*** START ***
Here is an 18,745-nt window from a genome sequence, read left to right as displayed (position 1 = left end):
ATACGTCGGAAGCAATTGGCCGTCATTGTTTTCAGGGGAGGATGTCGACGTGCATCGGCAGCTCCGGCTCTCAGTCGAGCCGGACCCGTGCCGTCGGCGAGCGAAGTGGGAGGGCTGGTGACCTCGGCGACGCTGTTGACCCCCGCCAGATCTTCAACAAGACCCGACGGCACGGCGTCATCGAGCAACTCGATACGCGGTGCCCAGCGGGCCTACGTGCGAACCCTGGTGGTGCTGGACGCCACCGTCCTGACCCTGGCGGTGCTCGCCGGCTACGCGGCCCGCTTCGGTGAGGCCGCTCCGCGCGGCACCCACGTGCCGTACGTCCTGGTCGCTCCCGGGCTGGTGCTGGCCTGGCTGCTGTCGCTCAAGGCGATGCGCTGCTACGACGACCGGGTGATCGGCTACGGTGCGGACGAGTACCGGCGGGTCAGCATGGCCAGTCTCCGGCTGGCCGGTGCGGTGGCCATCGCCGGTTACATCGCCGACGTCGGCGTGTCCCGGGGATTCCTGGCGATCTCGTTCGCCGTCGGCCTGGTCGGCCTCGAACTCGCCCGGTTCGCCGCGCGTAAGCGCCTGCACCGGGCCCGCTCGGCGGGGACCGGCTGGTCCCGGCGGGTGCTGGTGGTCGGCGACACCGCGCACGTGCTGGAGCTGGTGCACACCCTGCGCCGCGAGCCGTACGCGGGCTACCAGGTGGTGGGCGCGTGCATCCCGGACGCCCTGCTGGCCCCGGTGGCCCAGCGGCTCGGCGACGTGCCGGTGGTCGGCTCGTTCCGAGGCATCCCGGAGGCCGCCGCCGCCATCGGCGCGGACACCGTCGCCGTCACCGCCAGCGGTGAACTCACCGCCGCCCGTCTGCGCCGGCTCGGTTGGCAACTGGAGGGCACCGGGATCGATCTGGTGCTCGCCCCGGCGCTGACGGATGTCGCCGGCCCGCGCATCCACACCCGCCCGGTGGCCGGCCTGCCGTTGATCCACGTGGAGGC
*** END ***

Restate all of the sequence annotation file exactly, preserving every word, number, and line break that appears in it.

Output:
Here is an 18,745-nt window from a genome sequence, read left to right as displayed (position 1 = left end):
ATACGTCGGAAGCAATTGGCCGTCATTGTTTTCAGGGGAGGATGTCGACGTGCATCGGCAGCTCCGGCTCTCAGTCGAGCCGGACCCGTGCCGTCGGCGAGCGAAGTGGGAGGGCTGGTGACCTCGGCGACGCTGTTGACCCCCGCCAGATCTTCAACAAGACCCGACGGCACGGCGTCATCGAGCAACTCGATACGCGGTGCCCAGCGGGCCTACGTGCGAACCCTGGTGGTGCTGGACGCCACCGTCCTGACCCTGGCGGTGCTCGCCGGCTACGCGGCCCGCTTCGGTGAGGCCGCTCCGCGCGGCACCCACGTGCCGTACGTCCTGGTCGCTCCCGGGCTGGTGCTGGCCTGGCTGCTGTCGCTCAAGGCGATGCGCTGCTACGACGACCGGGTGATCGGCTACGGTGCGGACGAGTACCGGCGGGTCAGCATGGCCAGTCTCCGGCTGGCCGGTGCGGTGGCCATCGCCGGTTACATCGCCGACGTCGGCGTGTCCCGGGGATTCCTGGCGATCTCGTTCGCCGTCGGCCTGGTCGGCCTCGAACTCGCCCGGTTCGCCGCGCGTAAGCGCCTGCACCGGGCCCGCTCGGCGGGGACCGGCTGGTCCCGGCGGGTGCTGGTGGTCGGCGACACCGCGCACGTGCTGGAGCTGGTGCACACCCTGCGCCGCGAGCCGTACGCGGGCTACCAGGTGGTGGGCGCGTGCATCCCGGACGCCCTGCTGGCCCCGGTGGCCCAGCGGCTCGGCGACGTGCCGGTGGTCGGCTCGTTCCGAGGCATCCCGGAGGCCGCCGCCGCCATCGGCGCGGACACCGTCGCCGTCACCGCCAGCGGTGAACTCACCGCCGCCCGTCTGCGCCGGCTCGGTTGGCAACTGGAGGGCACCGGGATCGATCTGGTGCTCGCCCCGGCGCTGACGGATGTCGCCGGCCCGCGCATCCACACCCGCCCGGTGGCCGGCCTGCCGTTGATCCACGTGGAGGC